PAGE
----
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Editorial: Roses and Raspberries (Aug. 28)

Editorial: Roses and Raspberries (Aug. 28)

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Ava Carey Search 02

Cecelia Carey thanks volunteers who are helping search for her missing daughter, Ava Carey.

ROSE (roz) n. One of the most beautiful of all flowers, a symbol of fragrance and loveliness. Often given as a sign of appreciation.

RASPBERRY (raz’ber’e) n. A sharp, scornful comment, criticism or rebuke; a derisive, splatting noise, often called the Bronx cheer.

We hereby deliver:

ROSES to those helping with the search for Ava Carey, a missing and at-risk Corvallis 16-year-old. The list includes residents, businesses and organizations, including the Corvallis School District and of course the Corvallis Police Department. Hopefully this story will have a happy ending and Ava will be reunited with her family.

ROSES to graduates from Albany schools. In a span of three days, South Albany, Albany Options School and West Albany high schools all held graduations. Greater Albany Public Schools had hoped that a postponement from the traditional June graduations would let larger crowds participate in these rites of passage. That didn’t happen, and that’s okay. COVID-19 has caused people to change plans in numerous ways. But these events were still successes, even if the format was drastically different than what we’re used to at commencement ceremonies.

ROSES to the Albany Area Chamber of Commerce, which has done a great job holding regular and relevant seminars to inform the community about what’s going on during the novel coronavirus pandemic.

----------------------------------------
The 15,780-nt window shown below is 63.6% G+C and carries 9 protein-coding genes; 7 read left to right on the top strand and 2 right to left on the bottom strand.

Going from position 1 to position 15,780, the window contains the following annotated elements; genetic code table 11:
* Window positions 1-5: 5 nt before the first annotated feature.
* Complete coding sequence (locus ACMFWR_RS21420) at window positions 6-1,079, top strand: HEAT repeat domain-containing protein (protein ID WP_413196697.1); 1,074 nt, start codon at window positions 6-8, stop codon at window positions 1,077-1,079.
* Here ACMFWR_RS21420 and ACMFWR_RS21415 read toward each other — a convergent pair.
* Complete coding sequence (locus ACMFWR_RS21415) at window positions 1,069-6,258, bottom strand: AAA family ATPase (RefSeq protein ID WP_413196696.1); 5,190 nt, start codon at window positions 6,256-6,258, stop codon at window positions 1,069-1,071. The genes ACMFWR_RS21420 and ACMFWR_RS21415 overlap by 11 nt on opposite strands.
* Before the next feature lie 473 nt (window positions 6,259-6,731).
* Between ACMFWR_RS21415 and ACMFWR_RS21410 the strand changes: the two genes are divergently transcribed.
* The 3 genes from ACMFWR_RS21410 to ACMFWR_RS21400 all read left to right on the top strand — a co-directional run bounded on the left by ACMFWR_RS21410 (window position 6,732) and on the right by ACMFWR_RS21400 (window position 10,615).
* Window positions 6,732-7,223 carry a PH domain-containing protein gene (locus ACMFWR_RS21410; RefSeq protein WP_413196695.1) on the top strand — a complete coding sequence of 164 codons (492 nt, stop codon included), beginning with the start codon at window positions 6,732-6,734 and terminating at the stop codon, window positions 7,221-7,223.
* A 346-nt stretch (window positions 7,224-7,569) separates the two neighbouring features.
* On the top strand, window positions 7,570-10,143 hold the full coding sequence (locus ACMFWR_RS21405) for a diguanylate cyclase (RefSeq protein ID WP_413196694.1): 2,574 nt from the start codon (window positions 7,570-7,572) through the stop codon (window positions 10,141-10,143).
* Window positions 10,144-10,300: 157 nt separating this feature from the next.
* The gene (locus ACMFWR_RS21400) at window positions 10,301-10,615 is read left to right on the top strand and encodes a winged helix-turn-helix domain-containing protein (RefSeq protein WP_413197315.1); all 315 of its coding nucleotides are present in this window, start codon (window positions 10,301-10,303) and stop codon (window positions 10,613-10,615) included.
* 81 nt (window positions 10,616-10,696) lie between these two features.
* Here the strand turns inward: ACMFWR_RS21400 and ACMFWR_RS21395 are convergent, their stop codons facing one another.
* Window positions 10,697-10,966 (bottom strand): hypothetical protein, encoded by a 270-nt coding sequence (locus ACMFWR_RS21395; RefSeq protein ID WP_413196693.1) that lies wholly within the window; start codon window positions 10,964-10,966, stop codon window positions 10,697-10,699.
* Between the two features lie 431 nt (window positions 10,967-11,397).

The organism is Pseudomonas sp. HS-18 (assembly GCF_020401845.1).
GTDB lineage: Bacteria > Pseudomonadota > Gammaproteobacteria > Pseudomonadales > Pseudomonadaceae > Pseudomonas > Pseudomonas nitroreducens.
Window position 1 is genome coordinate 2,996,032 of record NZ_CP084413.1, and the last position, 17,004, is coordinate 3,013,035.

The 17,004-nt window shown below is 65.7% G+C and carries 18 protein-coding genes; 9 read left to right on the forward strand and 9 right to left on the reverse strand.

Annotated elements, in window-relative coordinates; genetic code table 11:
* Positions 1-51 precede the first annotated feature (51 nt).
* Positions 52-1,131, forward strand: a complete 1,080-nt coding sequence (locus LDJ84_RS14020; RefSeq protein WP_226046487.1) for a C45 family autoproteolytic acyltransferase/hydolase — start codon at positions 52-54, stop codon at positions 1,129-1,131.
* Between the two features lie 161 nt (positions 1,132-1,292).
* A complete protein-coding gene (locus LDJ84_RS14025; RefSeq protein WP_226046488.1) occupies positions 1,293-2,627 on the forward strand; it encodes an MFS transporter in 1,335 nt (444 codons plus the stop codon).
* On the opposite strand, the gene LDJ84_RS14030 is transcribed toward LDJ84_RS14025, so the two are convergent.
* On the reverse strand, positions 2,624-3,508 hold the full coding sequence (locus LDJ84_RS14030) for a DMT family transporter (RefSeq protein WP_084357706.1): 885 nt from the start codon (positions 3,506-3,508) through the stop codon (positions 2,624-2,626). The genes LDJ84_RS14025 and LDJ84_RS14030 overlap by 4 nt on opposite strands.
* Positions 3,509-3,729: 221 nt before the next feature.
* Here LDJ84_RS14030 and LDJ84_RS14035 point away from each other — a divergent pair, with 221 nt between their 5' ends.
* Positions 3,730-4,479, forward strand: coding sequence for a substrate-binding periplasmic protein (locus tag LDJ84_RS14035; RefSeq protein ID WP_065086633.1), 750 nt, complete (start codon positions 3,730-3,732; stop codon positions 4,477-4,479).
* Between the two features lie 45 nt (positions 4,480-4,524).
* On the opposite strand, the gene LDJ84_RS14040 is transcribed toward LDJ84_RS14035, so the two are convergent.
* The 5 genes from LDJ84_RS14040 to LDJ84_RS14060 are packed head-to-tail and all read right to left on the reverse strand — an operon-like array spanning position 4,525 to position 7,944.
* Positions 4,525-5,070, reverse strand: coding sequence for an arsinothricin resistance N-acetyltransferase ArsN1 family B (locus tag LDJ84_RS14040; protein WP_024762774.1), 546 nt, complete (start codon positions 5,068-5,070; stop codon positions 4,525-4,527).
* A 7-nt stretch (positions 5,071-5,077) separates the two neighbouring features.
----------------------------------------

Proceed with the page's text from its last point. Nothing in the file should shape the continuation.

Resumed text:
ROSES also to winners and all nominees at the chamber’s Distinguished Service Awards, held last weekend. The awards honor residents, businesses and organizations that give back to the community and make Albany and the mid-Willamette Valley a better place to live. At a time like this, volunteers seem more critical than ever, and the honorees are true role models for our communities.

RASPBERRIES to criminals at Black Lives Matters protests. To be specific, we’re not talking about civil disobedience here. We’re talking about people who commit violent acts, either against protesters or police officers. Violent offenders need to be identified and arrested. As a reminder, we’ll defend your right to peaceful protest with our dying breath. Unfortunately, the meaning of the demonstrations in Portland seem to have been lost by many young people who seem eager to participate in almost nightly clashes. Again, Black lives matter. We’re likely to see more protests in Corvallis when a few thousand Oregon State University students return to campus, and we hope those events are as peaceful and successful as the demonstrations that occurred in the mid-Willamette Valley earlier this summer.

ROSES to the Jackson Street Youth Shelter, First Christian Church in Corvallis and new beds for homeless people age 18-20. The Jackson Street Youth Shelter, which serves clients in Albany and Corvallis, has secured a new building from the church that will allow it to expand its “Next Steps” program. Next Steps provides people with long-term apartment-style housing and support services. Each month, they pay “rent,” which is put into a savings account. At the end of their stay, which can be up to 18 months, the money is returned to the residents to be used for permanent housing. The church-owned building will nearly double the capacity of the Next Steps program, which currently has 10 beds.

ROSE-BERRIES to the city of Lebanon’s ongoing search for a city manager. The city hired Nancy Brewer, Corvallis’ finance director for the last 27 years, to hold the position on an interim basis for one year. Brewer, for those who haven’t heard, is planning to retire from the city of Corvallis in September, then take the Lebanon job in October. The city and Brewer have some flexibility with the agreement, as they can extend or shorten her contract if they choose. Her hiring allows the city of Lebanon some stability as it searches for a permanent city manager. And, just a note, the city has been without a permanent city manager since Gary Marks resigned in August 2019. Perhaps the city should start looking for a replacement right about now. Strong leadership is important for any organization, but it’s especially critical for a city that’s on the rise, such as Lebanon.


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